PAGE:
Bangladesh's Supreme Court on Thursday cleared the way for the execution of a senior leader of the fundamentalist Jamaat-e-Islami, three months after it overturned a tribunal's ruling that sentenced him to life for genocide during the 1971 war.
The apex court headed by Chief Justice M Muzammel Hossain issued the full text of the verdict given in September to award the death penalty to Abdul Quader Mollah, an assistant secretary general of Jamaat, reversing the special tribunal's verdict.
The announcement is likely to spark fresh violence at a time when the country is witnessing widespread clashes over the upcoming general elections.
"The countdown for executing the verdict began today… under the jail code the jail authorities must execute the judgement in between 21 and 28th days of receipt of the copy," senior prosecution lawyer Rana Dasgupta told PTI.
He, however, said a copy of the judgement was already sent directly to the concerned government representative or Dhaka's district magistrate, who is also the custodian of jail, to carryout the subsequent procedures under the law.
Mollah, 65, the fourth senior most Jamaat leader, is the first politician to be found guilty by the Supreme Court.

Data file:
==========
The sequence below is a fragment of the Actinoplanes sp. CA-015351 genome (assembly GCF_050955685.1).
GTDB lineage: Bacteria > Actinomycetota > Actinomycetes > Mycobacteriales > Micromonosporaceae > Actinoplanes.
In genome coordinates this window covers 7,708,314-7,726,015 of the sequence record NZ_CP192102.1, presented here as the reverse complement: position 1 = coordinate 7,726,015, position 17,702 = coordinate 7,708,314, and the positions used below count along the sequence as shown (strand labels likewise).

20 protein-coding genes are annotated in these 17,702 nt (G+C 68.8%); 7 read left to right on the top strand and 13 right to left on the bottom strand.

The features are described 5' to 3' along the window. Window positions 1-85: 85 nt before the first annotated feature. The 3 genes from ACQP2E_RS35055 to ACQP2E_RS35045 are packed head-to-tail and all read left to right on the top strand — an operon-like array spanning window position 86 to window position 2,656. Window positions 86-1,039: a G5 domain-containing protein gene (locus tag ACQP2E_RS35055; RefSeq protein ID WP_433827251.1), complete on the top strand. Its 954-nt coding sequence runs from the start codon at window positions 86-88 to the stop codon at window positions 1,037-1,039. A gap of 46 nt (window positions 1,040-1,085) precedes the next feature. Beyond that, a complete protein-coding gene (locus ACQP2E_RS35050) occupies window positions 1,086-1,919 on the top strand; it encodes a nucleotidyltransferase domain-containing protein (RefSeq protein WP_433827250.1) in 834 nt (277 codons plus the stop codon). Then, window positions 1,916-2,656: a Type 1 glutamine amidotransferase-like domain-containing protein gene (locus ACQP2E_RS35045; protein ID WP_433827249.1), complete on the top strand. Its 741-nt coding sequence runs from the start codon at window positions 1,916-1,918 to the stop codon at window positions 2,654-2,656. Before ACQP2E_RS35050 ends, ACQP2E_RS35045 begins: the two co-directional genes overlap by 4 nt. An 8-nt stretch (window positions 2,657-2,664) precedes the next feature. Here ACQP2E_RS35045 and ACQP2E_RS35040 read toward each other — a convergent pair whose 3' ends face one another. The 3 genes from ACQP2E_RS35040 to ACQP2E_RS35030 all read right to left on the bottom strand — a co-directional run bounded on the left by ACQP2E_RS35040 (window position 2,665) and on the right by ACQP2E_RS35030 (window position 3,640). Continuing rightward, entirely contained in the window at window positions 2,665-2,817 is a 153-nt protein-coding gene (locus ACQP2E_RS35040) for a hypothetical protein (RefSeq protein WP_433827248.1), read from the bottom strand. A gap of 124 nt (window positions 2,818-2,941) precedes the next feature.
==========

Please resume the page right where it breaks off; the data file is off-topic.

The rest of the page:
The prosecution lawyers said after the final verdict Mollah could now only seek presidential clemency within next seven days but the defence counsels said they would seek a revision of the judgement by the apex court itself under the law.
"I, however, don't think he (Mollah) has the scope to seek the revision since he was tried under a special law -- International Crimes Tribunal Act which kept no provision for such review unlike the other criminal cases tried under the ordinary law," Law Minister Shafique Ahmed told PTI.
Mollah is currently lodged in Sybarban Kashimpur Central Jail since September 18.
Mollah was arrested on July 13, 2010, while the tribunal indicted him on May 28, 2012 on six specific charges for actively participating, facilitating, aiding and substantially contributing to the attacks on unarmed civilians, "causing commission of the horrific genocides, murders and rapes".
Atrocities earned him the repute of being the "butcher of Mirpur".
This is the first such case which came for the apex court review while two war crimes tribunals are trying the high profile accused of "crimes against humanity" during the 1971 Liberation War, mostly belonging to Jamaat, which was opposed to the country's 1971 independence.
Bangladesh witnessed the launch of the war crimes trial in 2010 in line with ruling Awami League's election pledges and so far two International Crimes Tribunals indicted over a dozen people, mostly Jamaat leaders.
The two tribunals have already handed down death penalty to four and long term or life imprisonments to two others.
Officially three million people were killed in the 1971 liberation war against Pakistan during which Jamaat allegedly masterminded the murders of the country's leading intelligentsia including professors, doctors and journalists.